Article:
The people of Pakistan are coping with one of the most serious disasters to have hit the country in its 75-year history. Unprecedentedly heavy monsoon rains followed by an unusually early and hot summer resulted in flash floods in the mountains and hilly areas, and inundation in the plains. At the end of August around a large part of the riverine and irrigated plains were under water. Thousands of villages were destroyed and millions of people were rendered homeless. This page offers some resources put together by our team to gain a better understanding of what has happened and is going on.
These maps are based on publicly available data.
The United Nations Institute for Training and Research (UNITAR) published a satellite image-based map of the change in the extent of surface water cover in Pakistan between 1 July and 31 August 2022. Inundated areas are shown in blue.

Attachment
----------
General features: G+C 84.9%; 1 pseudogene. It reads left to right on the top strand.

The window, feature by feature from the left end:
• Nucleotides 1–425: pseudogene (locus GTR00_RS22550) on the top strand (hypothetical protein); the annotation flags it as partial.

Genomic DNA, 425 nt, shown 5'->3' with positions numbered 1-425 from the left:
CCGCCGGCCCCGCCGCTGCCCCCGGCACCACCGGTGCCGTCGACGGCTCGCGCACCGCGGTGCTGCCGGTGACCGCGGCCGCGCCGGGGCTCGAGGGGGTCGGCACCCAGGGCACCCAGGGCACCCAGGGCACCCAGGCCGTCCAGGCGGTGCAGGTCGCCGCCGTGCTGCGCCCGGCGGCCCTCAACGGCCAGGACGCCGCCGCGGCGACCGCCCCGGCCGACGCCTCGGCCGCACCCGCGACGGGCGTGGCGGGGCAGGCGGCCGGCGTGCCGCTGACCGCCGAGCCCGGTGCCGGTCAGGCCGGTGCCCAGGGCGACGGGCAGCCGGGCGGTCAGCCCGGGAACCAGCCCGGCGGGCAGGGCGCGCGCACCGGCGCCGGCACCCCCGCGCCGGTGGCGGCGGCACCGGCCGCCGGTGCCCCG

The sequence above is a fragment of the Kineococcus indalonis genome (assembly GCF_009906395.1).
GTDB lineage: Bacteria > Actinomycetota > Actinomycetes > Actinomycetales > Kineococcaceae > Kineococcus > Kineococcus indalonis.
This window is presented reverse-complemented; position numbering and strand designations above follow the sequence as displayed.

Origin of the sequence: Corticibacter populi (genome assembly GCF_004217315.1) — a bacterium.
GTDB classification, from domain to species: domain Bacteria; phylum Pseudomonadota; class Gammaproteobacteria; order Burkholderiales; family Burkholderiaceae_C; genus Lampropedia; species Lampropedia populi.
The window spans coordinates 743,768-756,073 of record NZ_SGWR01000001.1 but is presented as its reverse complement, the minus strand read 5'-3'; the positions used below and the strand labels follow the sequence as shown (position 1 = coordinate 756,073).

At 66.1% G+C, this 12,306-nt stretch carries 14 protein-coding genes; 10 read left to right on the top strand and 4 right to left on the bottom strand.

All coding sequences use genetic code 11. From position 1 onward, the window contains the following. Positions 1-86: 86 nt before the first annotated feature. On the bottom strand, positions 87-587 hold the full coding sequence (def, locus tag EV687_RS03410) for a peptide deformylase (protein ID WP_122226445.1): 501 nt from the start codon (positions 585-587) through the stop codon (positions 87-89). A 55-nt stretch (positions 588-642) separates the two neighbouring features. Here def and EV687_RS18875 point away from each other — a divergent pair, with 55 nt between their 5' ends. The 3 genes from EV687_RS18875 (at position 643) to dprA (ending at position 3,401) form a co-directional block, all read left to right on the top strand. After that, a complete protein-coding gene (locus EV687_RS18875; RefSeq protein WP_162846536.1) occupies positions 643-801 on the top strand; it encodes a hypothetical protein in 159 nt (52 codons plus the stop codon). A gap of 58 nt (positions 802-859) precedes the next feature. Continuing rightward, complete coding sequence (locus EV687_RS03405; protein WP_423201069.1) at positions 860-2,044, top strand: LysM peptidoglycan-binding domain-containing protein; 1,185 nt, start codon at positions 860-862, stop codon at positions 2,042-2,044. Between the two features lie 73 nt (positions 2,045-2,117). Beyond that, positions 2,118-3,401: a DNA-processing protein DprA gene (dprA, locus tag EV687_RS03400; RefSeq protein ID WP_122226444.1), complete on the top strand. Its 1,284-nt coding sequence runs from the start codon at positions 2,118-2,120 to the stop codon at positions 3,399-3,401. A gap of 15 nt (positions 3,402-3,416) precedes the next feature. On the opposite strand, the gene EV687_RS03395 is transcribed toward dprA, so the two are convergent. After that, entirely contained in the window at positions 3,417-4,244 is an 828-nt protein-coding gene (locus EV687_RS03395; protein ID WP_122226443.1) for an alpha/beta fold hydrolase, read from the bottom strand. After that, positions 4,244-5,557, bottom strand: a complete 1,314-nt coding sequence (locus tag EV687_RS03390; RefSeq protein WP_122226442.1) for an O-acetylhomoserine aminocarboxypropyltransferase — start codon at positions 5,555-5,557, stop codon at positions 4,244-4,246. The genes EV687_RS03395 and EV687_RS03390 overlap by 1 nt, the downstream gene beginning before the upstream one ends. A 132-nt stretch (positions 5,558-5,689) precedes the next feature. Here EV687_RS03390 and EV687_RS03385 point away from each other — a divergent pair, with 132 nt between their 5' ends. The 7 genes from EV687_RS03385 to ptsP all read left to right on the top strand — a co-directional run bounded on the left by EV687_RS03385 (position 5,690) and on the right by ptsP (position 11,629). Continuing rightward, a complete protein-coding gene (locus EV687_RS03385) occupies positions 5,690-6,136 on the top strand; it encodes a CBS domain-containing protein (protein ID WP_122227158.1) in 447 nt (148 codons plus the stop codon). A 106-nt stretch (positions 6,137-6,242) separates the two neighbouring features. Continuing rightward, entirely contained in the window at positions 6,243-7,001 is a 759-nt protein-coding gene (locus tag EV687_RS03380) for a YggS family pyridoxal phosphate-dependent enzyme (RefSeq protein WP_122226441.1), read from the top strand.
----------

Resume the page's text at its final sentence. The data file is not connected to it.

This is a good first attempt at seeing what has happened, though it has its limitations. For example, the blue in the northeastern part of Punjab is probably flood irrigated rice fields, as there are no reports of flooding there.
We have overlaid the UNITAR satellite image on the familiar Google Maps so you can see the impact of the flood on settlements, farm lands and infrastructure visible on Google Maps.
And we have also superimposed administrative boundaries – provinces, districts and sub-districts (tehsil or taluka) so you can see which areas were most affected by the floods. These were available from OCHA.
And here you can see all of this together in the usual interactive way that you would normally use Google Maps – terrain, satellite image, administrative boundaries and flood extent.